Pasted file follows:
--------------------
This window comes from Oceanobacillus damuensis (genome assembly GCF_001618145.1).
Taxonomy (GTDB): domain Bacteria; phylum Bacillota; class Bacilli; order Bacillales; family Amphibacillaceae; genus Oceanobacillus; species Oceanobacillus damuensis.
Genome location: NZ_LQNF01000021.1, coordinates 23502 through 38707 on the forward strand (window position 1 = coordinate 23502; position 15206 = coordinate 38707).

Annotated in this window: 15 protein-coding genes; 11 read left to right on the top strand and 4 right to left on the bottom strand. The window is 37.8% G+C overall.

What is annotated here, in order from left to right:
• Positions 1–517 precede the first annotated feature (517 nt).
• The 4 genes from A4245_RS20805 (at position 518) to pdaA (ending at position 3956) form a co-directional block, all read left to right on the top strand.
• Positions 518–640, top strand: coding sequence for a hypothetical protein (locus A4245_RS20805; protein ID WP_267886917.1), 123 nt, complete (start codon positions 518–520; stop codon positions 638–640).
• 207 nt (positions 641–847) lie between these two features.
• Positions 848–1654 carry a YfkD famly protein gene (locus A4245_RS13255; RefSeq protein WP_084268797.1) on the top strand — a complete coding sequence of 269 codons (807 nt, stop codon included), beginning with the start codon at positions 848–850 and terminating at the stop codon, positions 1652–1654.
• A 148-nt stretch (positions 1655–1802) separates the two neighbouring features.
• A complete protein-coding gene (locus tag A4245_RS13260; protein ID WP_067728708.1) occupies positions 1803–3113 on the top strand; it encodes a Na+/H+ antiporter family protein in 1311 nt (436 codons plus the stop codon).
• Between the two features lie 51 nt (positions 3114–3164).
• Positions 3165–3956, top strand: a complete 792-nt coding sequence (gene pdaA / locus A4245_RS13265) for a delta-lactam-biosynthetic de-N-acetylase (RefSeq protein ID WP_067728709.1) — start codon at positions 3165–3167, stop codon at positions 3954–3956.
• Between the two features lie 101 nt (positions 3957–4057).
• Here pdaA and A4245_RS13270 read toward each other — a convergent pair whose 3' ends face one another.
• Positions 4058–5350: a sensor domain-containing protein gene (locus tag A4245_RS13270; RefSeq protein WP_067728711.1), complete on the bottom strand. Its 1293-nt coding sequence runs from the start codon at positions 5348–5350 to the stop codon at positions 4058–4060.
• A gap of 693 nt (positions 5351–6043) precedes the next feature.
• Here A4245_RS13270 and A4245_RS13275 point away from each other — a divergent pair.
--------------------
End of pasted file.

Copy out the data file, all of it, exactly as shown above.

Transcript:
This window comes from Oceanobacillus damuensis (genome assembly GCF_001618145.1).
Taxonomy (GTDB): domain Bacteria; phylum Bacillota; class Bacilli; order Bacillales; family Amphibacillaceae; genus Oceanobacillus; species Oceanobacillus damuensis.
Genome location: NZ_LQNF01000021.1, coordinates 23502 through 38707 on the forward strand (window position 1 = coordinate 23502; position 15206 = coordinate 38707).

Annotated in this window: 15 protein-coding genes; 11 read left to right on the top strand and 4 right to left on the bottom strand. The window is 37.8% G+C overall.

What is annotated here, in order from left to right:
• Positions 1–517 precede the first annotated feature (517 nt).
• The 4 genes from A4245_RS20805 (at position 518) to pdaA (ending at position 3956) form a co-directional block, all read left to right on the top strand.
• Positions 518–640, top strand: coding sequence for a hypothetical protein (locus A4245_RS20805; protein ID WP_267886917.1), 123 nt, complete (start codon positions 518–520; stop codon positions 638–640).
• 207 nt (positions 641–847) lie between these two features.
• Positions 848–1654 carry a YfkD famly protein gene (locus A4245_RS13255; RefSeq protein WP_084268797.1) on the top strand — a complete coding sequence of 269 codons (807 nt, stop codon included), beginning with the start codon at positions 848–850 and terminating at the stop codon, positions 1652–1654.
• A 148-nt stretch (positions 1655–1802) separates the two neighbouring features.
• A complete protein-coding gene (locus tag A4245_RS13260; protein ID WP_067728708.1) occupies positions 1803–3113 on the top strand; it encodes a Na+/H+ antiporter family protein in 1311 nt (436 codons plus the stop codon).
• Between the two features lie 51 nt (positions 3114–3164).
• Positions 3165–3956, top strand: a complete 792-nt coding sequence (gene pdaA / locus A4245_RS13265) for a delta-lactam-biosynthetic de-N-acetylase (RefSeq protein ID WP_067728709.1) — start codon at positions 3165–3167, stop codon at positions 3954–3956.
• Between the two features lie 101 nt (positions 3957–4057).
• Here pdaA and A4245_RS13270 read toward each other — a convergent pair whose 3' ends face one another.
• Positions 4058–5350: a sensor domain-containing protein gene (locus tag A4245_RS13270; RefSeq protein WP_067728711.1), complete on the bottom strand. Its 1293-nt coding sequence runs from the start codon at positions 5348–5350 to the stop codon at positions 4058–4060.
• A gap of 693 nt (positions 5351–6043) precedes the next feature.
• Here A4245_RS13270 and A4245_RS13275 point away from each other — a divergent pair.